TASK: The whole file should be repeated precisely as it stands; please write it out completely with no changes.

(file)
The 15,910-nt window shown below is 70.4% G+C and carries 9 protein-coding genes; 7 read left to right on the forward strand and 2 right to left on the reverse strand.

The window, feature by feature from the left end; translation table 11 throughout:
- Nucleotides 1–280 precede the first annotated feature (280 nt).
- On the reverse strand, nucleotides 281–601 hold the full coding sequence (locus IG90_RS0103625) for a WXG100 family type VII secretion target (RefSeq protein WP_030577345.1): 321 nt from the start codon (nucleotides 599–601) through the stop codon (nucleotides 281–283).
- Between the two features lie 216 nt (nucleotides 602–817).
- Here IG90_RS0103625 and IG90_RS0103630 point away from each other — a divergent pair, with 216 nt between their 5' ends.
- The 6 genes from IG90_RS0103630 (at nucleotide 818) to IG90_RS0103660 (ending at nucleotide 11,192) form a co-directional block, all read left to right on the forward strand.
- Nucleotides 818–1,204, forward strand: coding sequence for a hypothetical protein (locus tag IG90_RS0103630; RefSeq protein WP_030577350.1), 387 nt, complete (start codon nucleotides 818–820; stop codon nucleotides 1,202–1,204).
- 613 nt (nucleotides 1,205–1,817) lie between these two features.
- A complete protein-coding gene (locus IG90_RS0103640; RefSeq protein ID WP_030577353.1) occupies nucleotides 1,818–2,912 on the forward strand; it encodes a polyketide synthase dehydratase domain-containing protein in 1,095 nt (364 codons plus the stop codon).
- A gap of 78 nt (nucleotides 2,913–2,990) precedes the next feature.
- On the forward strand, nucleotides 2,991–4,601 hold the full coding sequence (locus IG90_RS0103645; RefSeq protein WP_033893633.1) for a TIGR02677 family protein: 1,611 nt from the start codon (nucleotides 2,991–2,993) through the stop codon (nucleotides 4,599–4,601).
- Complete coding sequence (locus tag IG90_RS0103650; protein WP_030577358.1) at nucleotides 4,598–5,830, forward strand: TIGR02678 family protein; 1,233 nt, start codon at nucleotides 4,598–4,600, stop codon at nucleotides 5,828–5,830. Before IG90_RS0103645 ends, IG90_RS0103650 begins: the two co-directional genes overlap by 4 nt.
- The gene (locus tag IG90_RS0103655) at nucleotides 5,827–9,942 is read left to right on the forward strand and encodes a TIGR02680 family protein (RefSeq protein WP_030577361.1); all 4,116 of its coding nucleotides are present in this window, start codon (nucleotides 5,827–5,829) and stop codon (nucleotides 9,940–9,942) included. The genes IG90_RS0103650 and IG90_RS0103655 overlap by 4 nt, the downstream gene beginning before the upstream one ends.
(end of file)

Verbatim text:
The 15,910-nt window shown below is 70.4% G+C and carries 9 protein-coding genes; 7 read left to right on the forward strand and 2 right to left on the reverse strand.

The window, feature by feature from the left end; translation table 11 throughout:
- Nucleotides 1–280 precede the first annotated feature (280 nt).
- On the reverse strand, nucleotides 281–601 hold the full coding sequence (locus IG90_RS0103625) for a WXG100 family type VII secretion target (RefSeq protein WP_030577345.1): 321 nt from the start codon (nucleotides 599–601) through the stop codon (nucleotides 281–283).
- Between the two features lie 216 nt (nucleotides 602–817).
- Here IG90_RS0103625 and IG90_RS0103630 point away from each other — a divergent pair, with 216 nt between their 5' ends.
- The 6 genes from IG90_RS0103630 (at nucleotide 818) to IG90_RS0103660 (ending at nucleotide 11,192) form a co-directional block, all read left to right on the forward strand.
- Nucleotides 818–1,204, forward strand: coding sequence for a hypothetical protein (locus tag IG90_RS0103630; RefSeq protein WP_030577350.1), 387 nt, complete (start codon nucleotides 818–820; stop codon nucleotides 1,202–1,204).
- 613 nt (nucleotides 1,205–1,817) lie between these two features.
- A complete protein-coding gene (locus IG90_RS0103640; RefSeq protein ID WP_030577353.1) occupies nucleotides 1,818–2,912 on the forward strand; it encodes a polyketide synthase dehydratase domain-containing protein in 1,095 nt (364 codons plus the stop codon).
- A gap of 78 nt (nucleotides 2,913–2,990) precedes the next feature.
- On the forward strand, nucleotides 2,991–4,601 hold the full coding sequence (locus IG90_RS0103645; RefSeq protein WP_033893633.1) for a TIGR02677 family protein: 1,611 nt from the start codon (nucleotides 2,991–2,993) through the stop codon (nucleotides 4,599–4,601).
- Complete coding sequence (locus tag IG90_RS0103650; protein WP_030577358.1) at nucleotides 4,598–5,830, forward strand: TIGR02678 family protein; 1,233 nt, start codon at nucleotides 4,598–4,600, stop codon at nucleotides 5,828–5,830. Before IG90_RS0103645 ends, IG90_RS0103650 begins: the two co-directional genes overlap by 4 nt.
- The gene (locus tag IG90_RS0103655) at nucleotides 5,827–9,942 is read left to right on the forward strand and encodes a TIGR02680 family protein (RefSeq protein WP_030577361.1); all 4,116 of its coding nucleotides are present in this window, start codon (nucleotides 5,827–5,829) and stop codon (nucleotides 9,940–9,942) included. The genes IG90_RS0103650 and IG90_RS0103655 overlap by 4 nt, the downstream gene beginning before the upstream one ends.